EAST RUTHERFORD, N.J. – It was a bit of a homecoming Monday for MarShon Brooks, as the former Providence College guard was introduced to the media as the top draft-day acquisition of the New Jersey Nets.
Although Brooks spent most of his adolescent years in Georgia, he was born in nearby Long Branch, N.J., and has fond memories of his days in the Garden State.
"I always visited my grandmother in Long Branch and remember playing basketball at Monmouth (University) when I was young," Brooks said. "So, I'm a Jersey boy at heart."
The 6-foot-5 Brooks, who was the Big East's leading scorer and was No. 2 overall in the country, averaging 24.6 points per contest, was taken by the Boston Celtics with the No. 25 pick of the first round. He was then shipped to the Nets in exchange for New Jersey's first-round pick, JaJuan Johnson of Purdue, and a 2013 second-round selection.
Brooks had no problem going from the Celtics to the Nets in a matter of minutes during last Thursday night's NBA draft.
"I'm excited to be here and I know I'm going to get a chance to play right away," Brooks said. "I can provide energy, because I have a lot of energy and I can score. I'm a scorer who can shoot. I get to the rim better than most. (But) I need to improve my shooting."
Brooks said that when he first thought of getting taken by the Nets, his eyes lit up with the idea of playing with an NBA All-Star point guard like Deron Williams.
"He's going to make life easier for me," Brooks said. "I look forward to getting on the floor with him."
Brooks will get that chance Tuesday, as he plans to workout with Williams at a training facility in California.
The teams can't conduct official workouts due to the pending lockout situation in the NBA, but Williams agreed to work with both Brooks and one of the Nets' second-round selections, forward Jordan Williams of Maryland.
"We're going to give them a workout plan to follow over the summer," Nets general manager Billy King said. "This will give us a chance to see where they are strength-wise."
Brooks believes that he can handle the ball better than most shooting guards and admits that he needs to work on his defensive side.
"But I've played mostly against small forwards in college," he said. "I'm looking forward to facing guys my own size. I know I have to be ready to go, because no one knows when the current situation will be over. Right now, I'm a little scared, because I don't know how I'm going to handle going up against NBA guys in NBA workouts."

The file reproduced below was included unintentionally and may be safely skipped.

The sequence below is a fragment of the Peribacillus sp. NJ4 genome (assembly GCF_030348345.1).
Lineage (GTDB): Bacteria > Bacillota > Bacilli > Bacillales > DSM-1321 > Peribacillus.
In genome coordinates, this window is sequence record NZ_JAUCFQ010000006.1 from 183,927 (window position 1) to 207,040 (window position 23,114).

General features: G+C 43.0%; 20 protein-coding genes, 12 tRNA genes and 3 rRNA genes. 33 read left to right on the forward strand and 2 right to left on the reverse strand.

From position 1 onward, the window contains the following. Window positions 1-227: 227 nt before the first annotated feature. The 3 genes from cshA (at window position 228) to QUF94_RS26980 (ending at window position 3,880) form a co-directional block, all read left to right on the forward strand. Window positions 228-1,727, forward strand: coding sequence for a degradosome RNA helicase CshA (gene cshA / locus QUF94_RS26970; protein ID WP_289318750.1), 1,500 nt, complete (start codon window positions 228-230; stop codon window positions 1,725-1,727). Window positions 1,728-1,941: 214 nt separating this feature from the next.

Bojan Bogdanovic, a 6-foot-7 shooting guard/small forward from Croatia acquired in a deal with Minnesota after he was taken No. 31, was also in attendance Monday, but it may be a while before he's seen in a Nets uniform.
Bogdanovic, who averaged 18 points per game for Cibona in the Adriatic and Croatian Leagues last year, just signed a deal to play for Fenerbache Istanbul of the Turkish League.
"I didn't expect to be drafted, because I signed the three-year contract before the draft," Bogdanovic said. "It's good for me to play in the high-level Euro league. It's going to be a great experience for me. Like all young players, I have a lot to improve on."
The Nets can try to buy out Bogdanovic's contract after the first year of the deal, but it could be longer before he joins the NBA.
They have more immediate plans for the 6-10 Jordan Williams, who isn't the first power forward taken by the Nets out of Maryland.
Buck Williams, also a former Terrapin, was the Nets' first pick of the 1981 draft, and spent nine seasons in New Jersey. He is still the franchise's all-time leading scorer (10,440 points) and rebounder (7,576 rebounds).
"I'm going to try to do what he did," said the younger Williams, who averaged 16.9 points and 11.8 rebounds for Maryland last season. "I'm very familiar with what Buck Williams did. He was an incredible player and a great influence on my game. I couldn't be happier being here and getting a chance to do what he did. I'm excited that they wanted a rebounder and I'm going to get a shot to prove myself.
"I couldn't ask for much better than this."